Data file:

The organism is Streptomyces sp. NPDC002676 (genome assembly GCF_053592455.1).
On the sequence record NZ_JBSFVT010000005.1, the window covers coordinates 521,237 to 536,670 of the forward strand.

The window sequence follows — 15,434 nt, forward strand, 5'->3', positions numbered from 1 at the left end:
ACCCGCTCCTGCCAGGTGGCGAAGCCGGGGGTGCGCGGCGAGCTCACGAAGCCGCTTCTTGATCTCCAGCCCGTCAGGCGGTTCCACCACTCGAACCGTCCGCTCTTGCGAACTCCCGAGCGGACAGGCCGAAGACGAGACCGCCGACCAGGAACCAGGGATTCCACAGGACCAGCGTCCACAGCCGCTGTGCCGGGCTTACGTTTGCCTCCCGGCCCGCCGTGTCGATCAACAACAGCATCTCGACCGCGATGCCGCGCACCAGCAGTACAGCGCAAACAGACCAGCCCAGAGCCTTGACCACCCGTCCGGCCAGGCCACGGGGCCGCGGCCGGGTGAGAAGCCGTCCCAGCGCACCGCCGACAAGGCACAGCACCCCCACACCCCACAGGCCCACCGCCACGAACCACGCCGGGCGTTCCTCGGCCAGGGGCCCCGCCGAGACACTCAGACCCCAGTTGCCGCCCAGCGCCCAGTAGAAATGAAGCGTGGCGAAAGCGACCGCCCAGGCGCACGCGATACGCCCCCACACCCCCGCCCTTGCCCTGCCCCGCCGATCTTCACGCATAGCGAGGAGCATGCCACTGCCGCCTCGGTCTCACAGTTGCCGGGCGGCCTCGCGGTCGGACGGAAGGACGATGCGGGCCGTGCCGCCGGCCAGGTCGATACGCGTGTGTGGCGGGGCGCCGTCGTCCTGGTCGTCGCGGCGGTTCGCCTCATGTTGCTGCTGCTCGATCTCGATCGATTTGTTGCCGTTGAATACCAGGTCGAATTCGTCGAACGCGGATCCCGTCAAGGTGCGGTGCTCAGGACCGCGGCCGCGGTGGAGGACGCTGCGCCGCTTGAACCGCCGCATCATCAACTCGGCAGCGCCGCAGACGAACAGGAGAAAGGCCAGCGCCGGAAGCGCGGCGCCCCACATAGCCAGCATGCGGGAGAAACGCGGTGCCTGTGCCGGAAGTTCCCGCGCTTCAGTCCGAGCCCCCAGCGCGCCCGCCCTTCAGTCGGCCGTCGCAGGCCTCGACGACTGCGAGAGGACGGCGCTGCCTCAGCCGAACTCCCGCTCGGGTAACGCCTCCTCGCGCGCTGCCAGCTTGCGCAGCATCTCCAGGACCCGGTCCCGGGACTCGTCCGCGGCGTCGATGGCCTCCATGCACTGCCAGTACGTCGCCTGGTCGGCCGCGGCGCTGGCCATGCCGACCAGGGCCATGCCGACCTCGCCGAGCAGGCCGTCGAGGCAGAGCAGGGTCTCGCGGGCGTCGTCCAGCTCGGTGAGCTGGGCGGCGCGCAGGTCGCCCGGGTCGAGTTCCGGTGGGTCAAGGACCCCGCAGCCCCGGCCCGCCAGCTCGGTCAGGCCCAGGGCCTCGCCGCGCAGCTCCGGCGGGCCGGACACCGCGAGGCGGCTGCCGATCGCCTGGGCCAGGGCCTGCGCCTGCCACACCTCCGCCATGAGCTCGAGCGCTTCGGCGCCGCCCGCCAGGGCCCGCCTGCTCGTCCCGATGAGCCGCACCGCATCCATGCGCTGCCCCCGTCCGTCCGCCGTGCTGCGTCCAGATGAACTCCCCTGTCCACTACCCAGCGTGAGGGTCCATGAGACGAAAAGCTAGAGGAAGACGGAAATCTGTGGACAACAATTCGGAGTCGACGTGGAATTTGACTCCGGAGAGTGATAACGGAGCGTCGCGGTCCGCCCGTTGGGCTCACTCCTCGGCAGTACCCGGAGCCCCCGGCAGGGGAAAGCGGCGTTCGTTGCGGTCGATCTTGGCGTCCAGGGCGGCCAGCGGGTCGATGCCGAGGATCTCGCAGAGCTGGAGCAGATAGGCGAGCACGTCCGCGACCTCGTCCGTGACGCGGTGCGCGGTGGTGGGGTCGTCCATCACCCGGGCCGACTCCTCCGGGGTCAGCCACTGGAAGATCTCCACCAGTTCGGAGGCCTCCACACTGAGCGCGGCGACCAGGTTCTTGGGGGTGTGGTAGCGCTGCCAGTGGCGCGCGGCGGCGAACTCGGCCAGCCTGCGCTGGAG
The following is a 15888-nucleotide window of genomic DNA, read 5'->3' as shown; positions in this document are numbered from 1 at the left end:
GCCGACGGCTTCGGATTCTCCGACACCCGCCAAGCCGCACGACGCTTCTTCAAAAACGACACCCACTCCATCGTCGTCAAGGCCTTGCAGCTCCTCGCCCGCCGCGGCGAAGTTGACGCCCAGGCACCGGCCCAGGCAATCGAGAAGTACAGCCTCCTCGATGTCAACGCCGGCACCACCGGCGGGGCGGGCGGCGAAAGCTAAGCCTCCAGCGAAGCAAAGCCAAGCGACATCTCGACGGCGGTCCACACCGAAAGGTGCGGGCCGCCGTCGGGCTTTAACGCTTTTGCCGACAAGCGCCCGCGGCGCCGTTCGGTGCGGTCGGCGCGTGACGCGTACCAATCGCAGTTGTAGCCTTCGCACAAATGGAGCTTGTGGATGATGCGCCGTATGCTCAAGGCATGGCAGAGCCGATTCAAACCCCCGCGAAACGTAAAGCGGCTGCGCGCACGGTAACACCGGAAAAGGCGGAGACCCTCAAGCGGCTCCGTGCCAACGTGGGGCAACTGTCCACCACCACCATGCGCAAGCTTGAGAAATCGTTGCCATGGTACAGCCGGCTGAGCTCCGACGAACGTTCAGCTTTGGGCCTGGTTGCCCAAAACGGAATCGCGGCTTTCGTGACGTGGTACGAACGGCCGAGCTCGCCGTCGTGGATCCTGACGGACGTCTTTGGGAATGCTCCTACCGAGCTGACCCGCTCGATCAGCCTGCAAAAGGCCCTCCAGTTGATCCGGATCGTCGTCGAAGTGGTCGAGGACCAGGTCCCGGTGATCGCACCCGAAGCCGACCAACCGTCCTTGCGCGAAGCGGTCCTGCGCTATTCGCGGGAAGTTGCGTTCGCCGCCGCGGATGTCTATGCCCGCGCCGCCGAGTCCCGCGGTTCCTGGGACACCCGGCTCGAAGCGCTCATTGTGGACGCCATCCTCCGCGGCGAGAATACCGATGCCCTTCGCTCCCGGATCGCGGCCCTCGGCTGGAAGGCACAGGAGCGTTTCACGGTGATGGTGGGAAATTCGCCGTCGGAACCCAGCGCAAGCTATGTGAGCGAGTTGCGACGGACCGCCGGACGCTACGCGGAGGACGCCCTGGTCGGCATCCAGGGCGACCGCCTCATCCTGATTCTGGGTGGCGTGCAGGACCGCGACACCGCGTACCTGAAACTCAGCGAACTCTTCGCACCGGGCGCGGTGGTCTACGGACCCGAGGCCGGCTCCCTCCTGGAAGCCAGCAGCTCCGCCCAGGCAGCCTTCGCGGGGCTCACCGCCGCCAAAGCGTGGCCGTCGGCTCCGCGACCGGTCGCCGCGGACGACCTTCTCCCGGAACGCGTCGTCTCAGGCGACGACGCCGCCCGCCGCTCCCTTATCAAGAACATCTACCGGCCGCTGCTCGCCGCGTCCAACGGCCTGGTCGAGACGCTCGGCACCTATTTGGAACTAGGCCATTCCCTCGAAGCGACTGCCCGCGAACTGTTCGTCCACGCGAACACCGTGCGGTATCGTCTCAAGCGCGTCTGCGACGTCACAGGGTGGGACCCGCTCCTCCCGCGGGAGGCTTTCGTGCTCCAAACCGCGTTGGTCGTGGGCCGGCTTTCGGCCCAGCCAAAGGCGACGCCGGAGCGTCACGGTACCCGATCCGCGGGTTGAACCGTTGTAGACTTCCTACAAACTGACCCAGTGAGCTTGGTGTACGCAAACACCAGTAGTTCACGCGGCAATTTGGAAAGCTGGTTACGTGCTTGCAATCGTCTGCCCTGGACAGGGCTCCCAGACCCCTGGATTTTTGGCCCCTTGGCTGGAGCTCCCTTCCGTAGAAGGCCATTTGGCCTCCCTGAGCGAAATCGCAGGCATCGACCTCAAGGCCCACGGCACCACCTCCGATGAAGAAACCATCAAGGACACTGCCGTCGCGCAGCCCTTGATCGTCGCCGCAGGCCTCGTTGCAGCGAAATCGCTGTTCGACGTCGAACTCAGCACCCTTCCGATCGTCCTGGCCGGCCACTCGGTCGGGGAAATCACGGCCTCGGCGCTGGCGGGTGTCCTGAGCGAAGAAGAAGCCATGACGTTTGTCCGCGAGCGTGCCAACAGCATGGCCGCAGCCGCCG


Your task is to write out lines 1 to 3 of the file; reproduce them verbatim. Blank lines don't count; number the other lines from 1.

The organism is Streptomyces sp. NPDC002676 (genome assembly GCF_053592455.1).
On the sequence record NZ_JBSFVT010000005.1, the window covers coordinates 521,237 to 536,670 of the forward strand.

The window sequence follows — 15,434 nt, forward strand, 5'->3', positions numbered from 1 at the left end: